“It was very helpful to speak that language with other researchers, but the public at large would have said, ‘What are you talking about?’” Cora explains. “I became more interested in public awareness and education, and spreading these concepts on a broader scale.”

Going into business

The inspiration for launching her own business came in 1999 from her new job in Florida. Soon after becoming the regional coordinator for Pfizer Pharmaceuticals, Cora was invited to create and facilitate leadership and teamwork workshops internally.

“It became obvious to strategically integrate medical needs and knowledge with business opportunities that would serve the public at large,” Cora says. “That was a turning point to start my own business.”

Cora and her husband launched the Executive Health & Wellness Institute in 2003, followed by the Florida Neuroscience Center in 2007. During that period, she completed mediation certification training at the University of Miami School of Law, followed by a joint master’s in business administration and a master’s in health administration and policy at the University of Miami School of Business Administration.

She then began coaching corporate executives and entrepreneurs to maximize their productivity and performance while optimizing their health and well-being.

“While many people struggle with whether or not they can do everything they want, I firmly believe you can,” Cora says. “You just need to choose to do one thing at a time.”

Going viral

Let’s Talk About Health

While at the NIMH, Cora was often invited to speak on a TV show called . The show was live, and viewers were able to phone in with questions. She eventually became a co-host, and that experience prepared her for the next step in her career after moving to Miami.

“Having worked in [the TV] medium for a while, I began getting offers to host some shows,” Cora says. “But I turned some of those down, mainly because I felt that I was being brought in to do things the way that they wanted me to do them. I decided that if I was valuable enough to be asked to do those shows, that I would organize a new show the way I wanted.”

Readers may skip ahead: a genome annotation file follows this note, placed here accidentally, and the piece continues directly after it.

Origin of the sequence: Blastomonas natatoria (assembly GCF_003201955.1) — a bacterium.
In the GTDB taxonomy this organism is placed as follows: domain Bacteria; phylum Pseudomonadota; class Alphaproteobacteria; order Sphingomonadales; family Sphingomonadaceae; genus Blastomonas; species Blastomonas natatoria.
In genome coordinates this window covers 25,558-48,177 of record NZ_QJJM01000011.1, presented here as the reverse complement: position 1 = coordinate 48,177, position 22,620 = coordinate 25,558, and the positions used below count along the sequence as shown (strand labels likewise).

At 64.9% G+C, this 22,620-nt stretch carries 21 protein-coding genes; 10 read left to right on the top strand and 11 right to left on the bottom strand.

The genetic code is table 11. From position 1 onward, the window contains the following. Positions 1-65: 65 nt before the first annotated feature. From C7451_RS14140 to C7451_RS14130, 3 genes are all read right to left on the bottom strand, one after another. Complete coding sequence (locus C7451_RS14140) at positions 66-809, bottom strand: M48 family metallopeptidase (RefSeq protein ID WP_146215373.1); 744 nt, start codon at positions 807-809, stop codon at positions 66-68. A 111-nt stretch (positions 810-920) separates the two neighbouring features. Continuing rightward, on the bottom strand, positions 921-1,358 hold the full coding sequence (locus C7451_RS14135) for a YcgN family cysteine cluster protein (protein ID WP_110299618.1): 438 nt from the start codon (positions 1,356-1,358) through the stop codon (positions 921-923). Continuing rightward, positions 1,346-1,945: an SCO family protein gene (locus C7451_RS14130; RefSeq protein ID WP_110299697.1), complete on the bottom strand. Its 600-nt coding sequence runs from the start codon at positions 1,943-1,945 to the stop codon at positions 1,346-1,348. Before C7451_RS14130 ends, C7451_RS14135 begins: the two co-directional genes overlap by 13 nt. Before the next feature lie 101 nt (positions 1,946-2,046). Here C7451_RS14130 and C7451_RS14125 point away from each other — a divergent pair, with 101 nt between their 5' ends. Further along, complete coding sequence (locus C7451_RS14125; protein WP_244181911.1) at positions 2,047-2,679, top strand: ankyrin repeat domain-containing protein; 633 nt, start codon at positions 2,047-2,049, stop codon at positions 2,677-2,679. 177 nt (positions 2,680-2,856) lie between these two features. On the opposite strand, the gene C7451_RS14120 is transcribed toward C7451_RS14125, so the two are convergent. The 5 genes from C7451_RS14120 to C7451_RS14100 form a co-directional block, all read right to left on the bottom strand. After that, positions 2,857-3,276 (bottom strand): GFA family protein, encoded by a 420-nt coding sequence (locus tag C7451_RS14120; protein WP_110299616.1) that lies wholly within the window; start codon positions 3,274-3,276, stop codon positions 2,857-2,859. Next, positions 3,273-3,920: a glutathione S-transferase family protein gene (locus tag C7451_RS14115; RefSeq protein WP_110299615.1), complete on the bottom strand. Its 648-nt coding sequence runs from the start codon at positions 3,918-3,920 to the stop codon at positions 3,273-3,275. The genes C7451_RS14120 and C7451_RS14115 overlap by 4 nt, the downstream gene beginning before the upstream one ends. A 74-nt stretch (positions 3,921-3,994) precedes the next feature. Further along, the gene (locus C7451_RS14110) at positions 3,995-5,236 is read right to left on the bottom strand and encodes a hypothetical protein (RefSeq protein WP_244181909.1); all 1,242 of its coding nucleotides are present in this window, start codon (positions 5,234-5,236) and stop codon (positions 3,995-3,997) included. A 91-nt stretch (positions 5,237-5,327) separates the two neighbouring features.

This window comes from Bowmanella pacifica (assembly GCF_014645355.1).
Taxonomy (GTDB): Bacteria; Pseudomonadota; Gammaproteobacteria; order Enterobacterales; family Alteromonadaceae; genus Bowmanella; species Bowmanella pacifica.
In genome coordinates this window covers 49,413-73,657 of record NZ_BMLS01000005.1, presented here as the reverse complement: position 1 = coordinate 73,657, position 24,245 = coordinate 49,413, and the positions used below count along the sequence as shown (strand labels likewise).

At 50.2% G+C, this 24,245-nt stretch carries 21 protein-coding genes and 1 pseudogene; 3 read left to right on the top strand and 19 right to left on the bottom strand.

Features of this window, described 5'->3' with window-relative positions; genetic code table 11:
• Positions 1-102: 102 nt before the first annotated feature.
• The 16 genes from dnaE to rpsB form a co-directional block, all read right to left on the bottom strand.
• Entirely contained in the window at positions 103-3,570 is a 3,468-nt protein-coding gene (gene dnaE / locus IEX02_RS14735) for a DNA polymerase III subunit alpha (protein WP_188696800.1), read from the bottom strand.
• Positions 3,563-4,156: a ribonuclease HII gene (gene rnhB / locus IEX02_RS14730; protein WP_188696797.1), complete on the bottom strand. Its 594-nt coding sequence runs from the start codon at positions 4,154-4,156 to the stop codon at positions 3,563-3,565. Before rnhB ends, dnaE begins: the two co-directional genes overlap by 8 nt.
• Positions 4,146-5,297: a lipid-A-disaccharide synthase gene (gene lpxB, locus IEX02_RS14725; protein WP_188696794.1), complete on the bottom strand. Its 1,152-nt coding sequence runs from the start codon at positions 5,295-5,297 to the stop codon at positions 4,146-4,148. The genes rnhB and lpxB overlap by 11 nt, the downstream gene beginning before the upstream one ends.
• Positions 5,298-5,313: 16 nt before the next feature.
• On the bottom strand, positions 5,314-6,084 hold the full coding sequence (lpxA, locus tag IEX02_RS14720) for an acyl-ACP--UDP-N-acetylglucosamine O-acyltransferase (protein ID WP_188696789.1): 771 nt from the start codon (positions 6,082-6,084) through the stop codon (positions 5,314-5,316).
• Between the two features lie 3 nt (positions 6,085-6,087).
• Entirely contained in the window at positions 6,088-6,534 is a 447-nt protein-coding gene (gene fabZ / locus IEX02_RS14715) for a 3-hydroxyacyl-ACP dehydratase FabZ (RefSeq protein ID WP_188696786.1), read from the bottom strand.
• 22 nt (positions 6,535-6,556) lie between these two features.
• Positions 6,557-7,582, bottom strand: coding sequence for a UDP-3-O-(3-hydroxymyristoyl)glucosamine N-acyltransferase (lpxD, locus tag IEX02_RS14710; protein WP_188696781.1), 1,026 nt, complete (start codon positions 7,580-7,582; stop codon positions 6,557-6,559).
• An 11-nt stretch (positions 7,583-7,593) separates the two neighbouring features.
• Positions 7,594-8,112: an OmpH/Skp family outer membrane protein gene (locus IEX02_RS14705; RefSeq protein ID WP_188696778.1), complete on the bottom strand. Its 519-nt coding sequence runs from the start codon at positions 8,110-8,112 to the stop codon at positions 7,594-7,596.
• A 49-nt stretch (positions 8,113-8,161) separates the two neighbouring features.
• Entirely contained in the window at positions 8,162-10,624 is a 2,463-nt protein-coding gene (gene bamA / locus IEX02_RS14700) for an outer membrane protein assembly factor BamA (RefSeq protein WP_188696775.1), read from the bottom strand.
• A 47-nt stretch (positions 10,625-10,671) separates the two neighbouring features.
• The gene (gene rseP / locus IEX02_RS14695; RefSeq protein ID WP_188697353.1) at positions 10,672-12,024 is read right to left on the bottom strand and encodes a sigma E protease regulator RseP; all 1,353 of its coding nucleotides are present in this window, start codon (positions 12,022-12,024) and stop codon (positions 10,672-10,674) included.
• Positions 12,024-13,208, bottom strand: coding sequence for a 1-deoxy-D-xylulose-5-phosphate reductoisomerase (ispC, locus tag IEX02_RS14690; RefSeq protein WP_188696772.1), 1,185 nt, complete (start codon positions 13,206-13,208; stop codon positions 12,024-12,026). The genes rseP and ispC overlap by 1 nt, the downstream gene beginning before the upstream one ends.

The Doctor Gaby Show

That desire gave rise to , as well as daily clips on YouTube. Cora says her daughter, now 24 years old, is her right hand, helping her write the material as well as shoot the video.

“I learned a lot from her about social media,” Cora laughs. “She started blogging when she was 11 years old.”

Very rewarding

Cora says that the most rewarding aspect of the work she does is that she’s able to help others become more aware about their own issues. And she does that by being herself.

“On the shows I can be myself,” Cora says. “I can discuss several topics, because I am curious about many things in life. This has given me the incentive to maximize everything that I want to do. And I really want to help people. By the end of the day, there’s always something to think about, something to become aware of, something that you’ll hopefully help people unlock so that they, too, can be more aware and happier.”